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Behavioural interventions for hypertension


Behavioural interventions for hypertension include educational approaches to help patients adopt healthy lifestyle changes (e.g. diet and exercise) and self-monitoring of blood pressure to increase patients’ awareness about their condition (which may lead to positive behaviour changes such as improved adherence to medications). This meta-analysis aims to evaluate the effectiveness of behavioural interventions for hypertension, specifically counselling, curriculum-based training courses and patient self-monitoring of blood pressure.

Bottom line

This paper suggests that in patients taking antihypertensive medication, counselling (encouraging lifestyle changes) further improves blood pressure. There is not enough evidence to evaluate the effectiveness of training courses or self-monitoring.


LE Boulware et al. An evidence-based review of patient-centered behavioral interventions for hypertension. American Journal of Preventive Medicine 2001 21: 221-232.


The literature was searched using several databases (e.g. MEDLINE, PsychInfo) from 1970 to 1999. Additional references were identified from bibliographies and experts in the field. Among the exclusion criteria were studies with less than 50 participants.

Fifteen articles were identified with a total of 4,072 participants. Ten focused on counselling, one investigated patient self-monitoring, one investigated training and four examined various combinations of interventions (e.g. counselling and self-monitoring). The counselling and training interventions advocated lifestyle changes such as healthy eating, weight loss, exercise and smoking cessation.

In the counselling studies, total participant numbers ranged from 53 to 1,880 with intervention group sizes ranging from 23 to 115. The average age was 57 years (range 50 to 65) and the average percentage of men was 51%. In eight out of nine studies participants were on antihypertensive medication. Counselling varied in length (5 to 60 minutes), frequency (every 2 weeks to every 3 months) and duration (4 months to 72 months). The sessions were run by various health professionals, e.g. pharmacists or nurses. Blood pressure was measured directly by the investigators in only half of the studies, using different methods and protocols.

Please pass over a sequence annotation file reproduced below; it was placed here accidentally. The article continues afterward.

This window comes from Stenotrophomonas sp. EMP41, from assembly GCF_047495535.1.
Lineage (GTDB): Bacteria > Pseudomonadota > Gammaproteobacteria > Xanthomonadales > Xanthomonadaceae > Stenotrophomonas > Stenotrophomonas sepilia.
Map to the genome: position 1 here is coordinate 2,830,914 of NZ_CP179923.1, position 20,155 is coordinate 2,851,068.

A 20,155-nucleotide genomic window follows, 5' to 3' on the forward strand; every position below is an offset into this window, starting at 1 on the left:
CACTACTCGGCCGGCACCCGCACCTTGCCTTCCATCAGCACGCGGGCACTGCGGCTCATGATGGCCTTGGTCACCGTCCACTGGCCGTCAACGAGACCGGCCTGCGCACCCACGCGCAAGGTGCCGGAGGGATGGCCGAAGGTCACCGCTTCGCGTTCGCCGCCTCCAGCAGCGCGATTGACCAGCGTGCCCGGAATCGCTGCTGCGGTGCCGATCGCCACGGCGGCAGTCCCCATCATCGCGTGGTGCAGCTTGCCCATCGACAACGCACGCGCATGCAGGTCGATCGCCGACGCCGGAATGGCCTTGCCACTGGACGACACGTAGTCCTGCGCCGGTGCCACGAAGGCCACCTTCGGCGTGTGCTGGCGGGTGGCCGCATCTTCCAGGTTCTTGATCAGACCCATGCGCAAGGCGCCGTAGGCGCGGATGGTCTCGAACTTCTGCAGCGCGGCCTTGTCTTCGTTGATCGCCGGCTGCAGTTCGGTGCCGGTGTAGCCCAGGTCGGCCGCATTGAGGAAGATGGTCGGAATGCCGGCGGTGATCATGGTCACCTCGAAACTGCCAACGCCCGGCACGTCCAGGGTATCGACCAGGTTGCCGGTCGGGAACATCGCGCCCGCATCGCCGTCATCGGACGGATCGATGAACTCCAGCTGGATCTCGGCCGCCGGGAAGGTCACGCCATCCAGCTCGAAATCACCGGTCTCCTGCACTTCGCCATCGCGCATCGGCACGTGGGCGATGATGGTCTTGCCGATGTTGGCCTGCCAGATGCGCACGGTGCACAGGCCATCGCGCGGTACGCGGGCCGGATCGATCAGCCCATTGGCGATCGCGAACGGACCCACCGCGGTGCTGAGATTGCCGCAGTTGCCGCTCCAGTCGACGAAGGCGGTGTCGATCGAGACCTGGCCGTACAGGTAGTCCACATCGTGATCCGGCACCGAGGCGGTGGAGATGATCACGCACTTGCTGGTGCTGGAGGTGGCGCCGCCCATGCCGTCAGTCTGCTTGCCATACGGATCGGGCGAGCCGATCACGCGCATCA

Studies with no comparison groups

Patients receiving counselling had a -6.2 mm Hg reduction in systolic blood pressure (95% confidence interval -2.4 to -10.0; 5 studies, 441 participants) and a -5.0 mm Hg reduction in diastolic blood pressure (95% confidence interval -2.7 to -7.2; 6 studies, 532 participants).

Studies with comparison groups

Compared with patients on medication only, those who also received counselling experienced changes in systolic blood pressure of -11.1 mm Hg (95% confidence interval -4.1 to -18.1; 2 studies, total 109 participants) and diastolic blood pressure of -3.5 mm Hg (95% confidence interval -1.0 to -6.2; 3 studies, 307 participants).


This meta-analysis demonstrates the difficulties involved with evaluating behavioural interventions and for hypertension particularly. For example the counselling varied in length, frequency and duration; different methods and protocols were used to measure blood pressure and only half of the studies obtained direct measurements. These limitations, together with the small number of studies reporting the same outcome and the small sample sizes make it impossible to draw any firm conclusions about the effectiveness of counselling for hypertension. The papers examining patient self-monitoring and training were not included in this discussion (although they were included in the meta-analysis) because there was only one paper examining each intervention, they were conducted in 1978 and 1980 and total participant numbers were 123 and 136 with less than 40 in each intervention group. Similar reasons apply for not including the results on the combinations of interventions.

This paper suggests that counselling improves blood pressure and it does make sense that additional support and advice on healthy eating, exercise and other positive lifestyle changes would make a difference to blood pressure management. However, further evidence is needed to confirm the efficacy of counselling and the extent to which it is beneficial over medication alone.